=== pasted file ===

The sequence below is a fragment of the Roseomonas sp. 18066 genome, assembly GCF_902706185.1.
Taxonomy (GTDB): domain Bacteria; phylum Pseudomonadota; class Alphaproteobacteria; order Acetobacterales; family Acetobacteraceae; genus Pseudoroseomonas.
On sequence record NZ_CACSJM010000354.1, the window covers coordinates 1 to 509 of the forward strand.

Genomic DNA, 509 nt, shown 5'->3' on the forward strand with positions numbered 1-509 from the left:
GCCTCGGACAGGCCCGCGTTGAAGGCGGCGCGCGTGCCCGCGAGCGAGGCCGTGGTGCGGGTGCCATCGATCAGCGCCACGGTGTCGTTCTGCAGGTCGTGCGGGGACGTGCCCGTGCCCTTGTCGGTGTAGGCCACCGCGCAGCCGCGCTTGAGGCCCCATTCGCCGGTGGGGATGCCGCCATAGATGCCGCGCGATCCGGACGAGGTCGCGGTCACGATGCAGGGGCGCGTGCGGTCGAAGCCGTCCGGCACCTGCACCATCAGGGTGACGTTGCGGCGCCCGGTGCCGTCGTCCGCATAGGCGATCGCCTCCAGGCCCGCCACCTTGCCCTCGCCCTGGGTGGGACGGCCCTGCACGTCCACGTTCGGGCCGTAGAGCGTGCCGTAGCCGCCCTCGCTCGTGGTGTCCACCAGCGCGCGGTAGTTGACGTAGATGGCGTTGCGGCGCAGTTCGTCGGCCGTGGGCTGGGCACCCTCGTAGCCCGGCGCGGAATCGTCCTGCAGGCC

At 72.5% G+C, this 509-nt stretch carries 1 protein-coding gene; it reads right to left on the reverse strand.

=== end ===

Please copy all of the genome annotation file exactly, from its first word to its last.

The sequence below is a fragment of the Roseomonas sp. 18066 genome, assembly GCF_902706185.1.
Taxonomy (GTDB): domain Bacteria; phylum Pseudomonadota; class Alphaproteobacteria; order Acetobacterales; family Acetobacteraceae; genus Pseudoroseomonas.
On sequence record NZ_CACSJM010000354.1, the window covers coordinates 1 to 509 of the forward strand.

Genomic DNA, 509 nt, shown 5'->3' on the forward strand with positions numbered 1-509 from the left:
GCCTCGGACAGGCCCGCGTTGAAGGCGGCGCGCGTGCCCGCGAGCGAGGCCGTGGTGCGGGTGCCATCGATCAGCGCCACGGTGTCGTTCTGCAGGTCGTGCGGGGACGTGCCCGTGCCCTTGTCGGTGTAGGCCACCGCGCAGCCGCGCTTGAGGCCCCATTCGCCGGTGGGGATGCCGCCATAGATGCCGCGCGATCCGGACGAGGTCGCGGTCACGATGCAGGGGCGCGTGCGGTCGAAGCCGTCCGGCACCTGCACCATCAGGGTGACGTTGCGGCGCCCGGTGCCGTCGTCCGCATAGGCGATCGCCTCCAGGCCCGCCACCTTGCCCTCGCCCTGGGTGGGACGGCCCTGCACGTCCACGTTCGGGCCGTAGAGCGTGCCGTAGCCGCCCTCGCTCGTGGTGTCCACCAGCGCGCGGTAGTTGACGTAGATGGCGTTGCGGCGCAGTTCGTCGGCCGTGGGCTGGGCACCCTCGTAGCCCGGCGCGGAATCGTCCTGCAGGCC

At 72.5% G+C, this 509-nt stretch carries 1 protein-coding gene; it reads right to left on the reverse strand.